heading of “fundraising” as an issue to be discussed with
Barbour in a meeting on June 2, 1993.(13)
From the inception of NPF, its creators were contemplating raising foreign money. This memorandum, written only weeks before the announcement of the creation of the National Policy Forum, is extraordinary for another reason: The RNC executive director was making recommendations on the structure, goals, and personnel for a supposedly independent, nonpartisan organization.
According to both Barbour and Baroody, they only discussed the issue of raising money from foreign sources on one occasion. That discussion nevertheless apparently led Baroody, who resigned one year later, to characterize Barbour as having a “fascination” with foreign money.(14)
Baroody testified that he never viewed a foreign contribution to the NPF as illegal, but later he recalled telling Barbour: “We could get the money; that would be easy. But it would be wrong.” (15) As he explained in more detail during his testimony, he felt such a contribution would be “[i]nappropriate, unseemly, and imprudent.” (16)
As the rift between Barbour and Baroody deepened, Barbour brought in a trusted ally, Daniel Denning, as NPF executive vice president in early 1994. Denning had held numerous positions in the Republican Party and the federal government and was working for General Electric before joining NPF. With Denning in place, Barbour began an aggressive fundraising campaign. W. Lyons Brown, a wealthy Kentucky businessman and Republican contributor, was tapped to be fundraising chairman.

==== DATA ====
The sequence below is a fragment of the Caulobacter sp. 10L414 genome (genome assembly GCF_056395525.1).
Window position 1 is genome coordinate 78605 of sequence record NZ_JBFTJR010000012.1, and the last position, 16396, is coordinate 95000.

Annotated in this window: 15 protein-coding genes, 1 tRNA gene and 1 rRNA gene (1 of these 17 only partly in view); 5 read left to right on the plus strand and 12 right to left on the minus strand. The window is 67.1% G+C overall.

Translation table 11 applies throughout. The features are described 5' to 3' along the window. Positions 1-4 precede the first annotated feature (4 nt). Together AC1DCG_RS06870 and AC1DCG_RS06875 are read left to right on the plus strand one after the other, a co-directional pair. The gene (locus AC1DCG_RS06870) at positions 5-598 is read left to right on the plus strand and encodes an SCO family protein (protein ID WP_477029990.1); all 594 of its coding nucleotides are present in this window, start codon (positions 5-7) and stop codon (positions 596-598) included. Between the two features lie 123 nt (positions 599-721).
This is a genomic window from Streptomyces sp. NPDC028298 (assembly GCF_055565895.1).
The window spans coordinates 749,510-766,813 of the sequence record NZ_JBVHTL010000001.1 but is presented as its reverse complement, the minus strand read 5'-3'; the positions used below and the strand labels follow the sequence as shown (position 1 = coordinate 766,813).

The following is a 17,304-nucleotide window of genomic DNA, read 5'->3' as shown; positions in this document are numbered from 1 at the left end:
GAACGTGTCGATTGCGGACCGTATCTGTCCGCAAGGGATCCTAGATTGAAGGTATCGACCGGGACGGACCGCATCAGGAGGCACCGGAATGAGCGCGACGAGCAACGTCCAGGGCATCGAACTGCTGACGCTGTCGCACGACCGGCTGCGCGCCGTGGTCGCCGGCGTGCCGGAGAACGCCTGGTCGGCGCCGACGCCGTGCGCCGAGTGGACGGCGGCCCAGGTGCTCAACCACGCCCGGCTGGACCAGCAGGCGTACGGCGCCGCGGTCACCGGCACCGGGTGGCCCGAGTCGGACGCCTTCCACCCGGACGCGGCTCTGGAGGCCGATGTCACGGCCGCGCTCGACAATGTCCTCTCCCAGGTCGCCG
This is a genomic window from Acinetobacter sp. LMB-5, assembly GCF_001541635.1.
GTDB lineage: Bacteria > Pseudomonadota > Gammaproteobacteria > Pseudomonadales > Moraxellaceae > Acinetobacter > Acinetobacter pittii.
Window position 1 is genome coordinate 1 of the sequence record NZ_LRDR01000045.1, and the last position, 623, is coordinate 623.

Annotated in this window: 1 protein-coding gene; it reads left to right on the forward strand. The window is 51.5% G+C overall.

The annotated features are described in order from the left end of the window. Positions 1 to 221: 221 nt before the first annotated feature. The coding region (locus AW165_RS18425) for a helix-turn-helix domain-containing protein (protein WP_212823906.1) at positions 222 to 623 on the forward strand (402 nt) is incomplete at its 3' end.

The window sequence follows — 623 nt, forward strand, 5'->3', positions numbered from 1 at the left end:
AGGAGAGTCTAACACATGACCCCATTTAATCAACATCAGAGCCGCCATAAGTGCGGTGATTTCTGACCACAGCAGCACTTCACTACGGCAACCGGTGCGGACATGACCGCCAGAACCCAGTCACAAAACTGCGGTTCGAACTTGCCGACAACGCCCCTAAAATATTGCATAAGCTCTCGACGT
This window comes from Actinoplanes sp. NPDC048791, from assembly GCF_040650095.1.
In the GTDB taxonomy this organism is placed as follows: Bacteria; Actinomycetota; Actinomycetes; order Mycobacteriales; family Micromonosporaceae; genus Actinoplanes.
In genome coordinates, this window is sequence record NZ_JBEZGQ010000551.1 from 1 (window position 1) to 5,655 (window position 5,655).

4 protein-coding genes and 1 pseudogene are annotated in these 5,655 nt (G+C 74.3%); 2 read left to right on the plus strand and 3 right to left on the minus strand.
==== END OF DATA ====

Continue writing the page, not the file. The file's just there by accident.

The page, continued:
Denning, with Barbour’s knowledge and presumed approval, continued to explore foreign sources of funding. Denning raised the issue of foreign fundraising with Baroody but was rebuffed, as Barbour had been before him. (17)
Unbeknownst to Baroody, Denning then approached Fred Volcansek, a former Commerce Department official under President Bush, international businessman, and GOP fundraiser, to be a fundraising consultant for NPF. According to Volcansek, Denning “was consumed with the need to raise money.” (18)
Volcansek testified that he, Denning, and Fierce met at Fierce’s northern Virginia home in the spring of 1994 to discuss foreign fundraising options. Baroody was kept out of the loop, even though, technically, Denning was his subordinate. (19)

Later in this extraordinary report, reasons for Michael Baroody’s resignation from NPF are outlined:

Baroody Resigns
On June 28, 1994, Michael Baroody submitted his resignation as president of NPF to Haley Barbour.
Baroody submitted both a resignation letter and a confidential explanatory memorandum.(24) While the letter only relayed Baroody’s intent to resign, the memorandum, which the Committee obtained from sources other than the National Policy Forum, outlined in some detail Baroody’s reasons for leaving. It is an extraordinary document. First and foremost, Baroody objected to Barbour’s “fascination” with foreign money.
Secondly, Baroody stated his belief that Barbour had allowed the ties between the NPF and the RNC to erase the necessary barriers between the two ostensibly independent entities. Baroody wrote: “I believe that what has happened over many months has undermined my efforts, distorted our purpose, blurred the separation of the RNC and the NPF in such a way as to conceivably jeopardize our 501(c)(4) application, and has occasioned the inexcusable, heavy-handed treatment of volunteers with the NPF.” Baroody continued: